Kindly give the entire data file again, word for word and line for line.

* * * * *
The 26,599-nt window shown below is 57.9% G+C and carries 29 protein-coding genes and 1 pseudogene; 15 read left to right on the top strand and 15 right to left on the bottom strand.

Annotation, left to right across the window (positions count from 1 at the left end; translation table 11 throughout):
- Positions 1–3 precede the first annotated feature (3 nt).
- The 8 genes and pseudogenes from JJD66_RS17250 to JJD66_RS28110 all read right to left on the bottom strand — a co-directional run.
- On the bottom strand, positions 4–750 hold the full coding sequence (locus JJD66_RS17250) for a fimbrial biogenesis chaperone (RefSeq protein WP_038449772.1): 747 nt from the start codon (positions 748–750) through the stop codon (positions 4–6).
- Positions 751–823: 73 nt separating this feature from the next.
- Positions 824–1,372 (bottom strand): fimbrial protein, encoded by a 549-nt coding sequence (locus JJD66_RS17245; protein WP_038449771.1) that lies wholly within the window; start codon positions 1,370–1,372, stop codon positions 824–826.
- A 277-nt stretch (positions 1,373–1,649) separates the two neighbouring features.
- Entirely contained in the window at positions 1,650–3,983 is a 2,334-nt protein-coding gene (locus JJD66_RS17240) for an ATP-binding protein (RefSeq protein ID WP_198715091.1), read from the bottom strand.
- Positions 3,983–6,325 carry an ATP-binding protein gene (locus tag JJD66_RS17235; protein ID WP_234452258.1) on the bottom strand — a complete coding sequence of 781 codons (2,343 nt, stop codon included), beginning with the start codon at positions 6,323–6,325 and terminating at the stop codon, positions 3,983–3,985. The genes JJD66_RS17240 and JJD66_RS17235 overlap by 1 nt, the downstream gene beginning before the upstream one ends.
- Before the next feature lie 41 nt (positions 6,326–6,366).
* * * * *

The 26,599-nt window shown below is 57.9% G+C and carries 29 protein-coding genes and 1 pseudogene; 15 read left to right on the top strand and 15 right to left on the bottom strand.

Annotation, left to right across the window (positions count from 1 at the left end; translation table 11 throughout):
- Positions 1–3 precede the first annotated feature (3 nt).
- The 8 genes and pseudogenes from JJD66_RS17250 to JJD66_RS28110 all read right to left on the bottom strand — a co-directional run.
- On the bottom strand, positions 4–750 hold the full coding sequence (locus JJD66_RS17250) for a fimbrial biogenesis chaperone (RefSeq protein WP_038449772.1): 747 nt from the start codon (positions 748–750) through the stop codon (positions 4–6).
- Positions 751–823: 73 nt separating this feature from the next.
- Positions 824–1,372 (bottom strand): fimbrial protein, encoded by a 549-nt coding sequence (locus JJD66_RS17245; protein WP_038449771.1) that lies wholly within the window; start codon positions 1,370–1,372, stop codon positions 824–826.
- A 277-nt stretch (positions 1,373–1,649) separates the two neighbouring features.
- Entirely contained in the window at positions 1,650–3,983 is a 2,334-nt protein-coding gene (locus JJD66_RS17240) for an ATP-binding protein (RefSeq protein ID WP_198715091.1), read from the bottom strand.
- Positions 3,983–6,325 carry an ATP-binding protein gene (locus tag JJD66_RS17235; protein ID WP_234452258.1) on the bottom strand — a complete coding sequence of 781 codons (2,343 nt, stop codon included), beginning with the start codon at positions 6,323–6,325 and terminating at the stop codon, positions 3,983–3,985. The genes JJD66_RS17240 and JJD66_RS17235 overlap by 1 nt, the downstream gene beginning before the upstream one ends.
- Before the next feature lie 41 nt (positions 6,326–6,366).